5.3  Storage Allocation and Garbage Collection

In section 5.4, we will show how to implement a Scheme evaluator as a register machine. In order to simplify the discussion, we will assume that our register machines can be equipped with a list-structured memory, in which the basic operations for manipulating list-structured data are primitive. Postulating the existence of such a memory is a useful abstraction when one is focusing on the mechanisms of control in a Scheme interpreter, but this does not reflect a realistic view of the actual primitive data operations of contemporary computers. To obtain a more complete picture of how a Lisp system operates, we must investigate how list structure can be represented in a way that is compatible with conventional computer memories.

There are two considerations in implementing list structure. The first is purely an issue of representation: how to represent the ``box-and-pointer'' structure of Lisp pairs, using only the storage and addressing capabilities of typical computer memories. The second issue concerns the management of memory as a computation proceeds. The operation of a Lisp system depends crucially on the ability to continually create new data objects. These include objects that are explicitly created by the Lisp procedures being interpreted as well as structures created by the interpreter itself, such as environments and argument lists. Although the constant creation of new data objects would pose no problem on a computer with an infinite amount of rapidly addressable memory, computer memories are available only in finite sizes (more's the pity). Lisp systems thus provide an automatic storage allocation facility to support the illusion of an infinite memory. When a data object is no longer needed, the memory allocated to it is automatically recycled and used to construct new data objects. There are various techniques for providing such automatic storage allocation. The method we shall discuss in this section is called garbage collection.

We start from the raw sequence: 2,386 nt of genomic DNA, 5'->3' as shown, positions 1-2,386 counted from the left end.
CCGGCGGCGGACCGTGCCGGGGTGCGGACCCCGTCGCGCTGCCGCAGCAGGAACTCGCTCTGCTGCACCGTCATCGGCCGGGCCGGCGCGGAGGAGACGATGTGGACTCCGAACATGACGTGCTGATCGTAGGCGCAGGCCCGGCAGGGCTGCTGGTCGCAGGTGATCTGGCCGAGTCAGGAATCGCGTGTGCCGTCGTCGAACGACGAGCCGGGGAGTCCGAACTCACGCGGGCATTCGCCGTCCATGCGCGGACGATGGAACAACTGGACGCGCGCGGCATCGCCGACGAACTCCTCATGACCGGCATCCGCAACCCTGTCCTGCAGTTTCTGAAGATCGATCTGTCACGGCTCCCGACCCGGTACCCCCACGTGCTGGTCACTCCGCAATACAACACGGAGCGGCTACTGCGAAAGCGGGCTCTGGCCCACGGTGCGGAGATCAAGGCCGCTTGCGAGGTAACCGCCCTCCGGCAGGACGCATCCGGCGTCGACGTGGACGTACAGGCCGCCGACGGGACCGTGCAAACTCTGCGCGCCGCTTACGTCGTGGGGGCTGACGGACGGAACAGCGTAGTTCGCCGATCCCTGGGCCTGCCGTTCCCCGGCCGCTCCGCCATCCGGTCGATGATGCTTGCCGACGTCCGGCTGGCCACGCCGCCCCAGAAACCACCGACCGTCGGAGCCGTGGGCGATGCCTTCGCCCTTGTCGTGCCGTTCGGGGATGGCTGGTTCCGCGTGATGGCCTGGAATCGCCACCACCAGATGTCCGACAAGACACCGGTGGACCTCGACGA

5.3.1  Memory as Vectors

A conventional computer memory can be thought of as an array of cubbyholes, each of which can contain a piece of information. Each cubbyhole has a unique name, called its address or location. Typical memory systems provide two primitive operations: one that fetches the data stored in a specified location and one that assigns new data to a specified location. Memory addresses can be incremented to support sequential access to some set of the cubbyholes. More generally, many important data operations require that memory addresses be treated as data, which can be stored in memory locations and manipulated in machine registers. The representation of list structure is one application of such address arithmetic.

To model computer memory, we use a new kind of data structure called a vector. Abstractly, a vector is a compound data object whose individual elements can be accessed by means of an integer index in an amount of time that is independent of the index.5 In order to describe memory operations, we use two primitive Scheme procedures for manipulating vectors: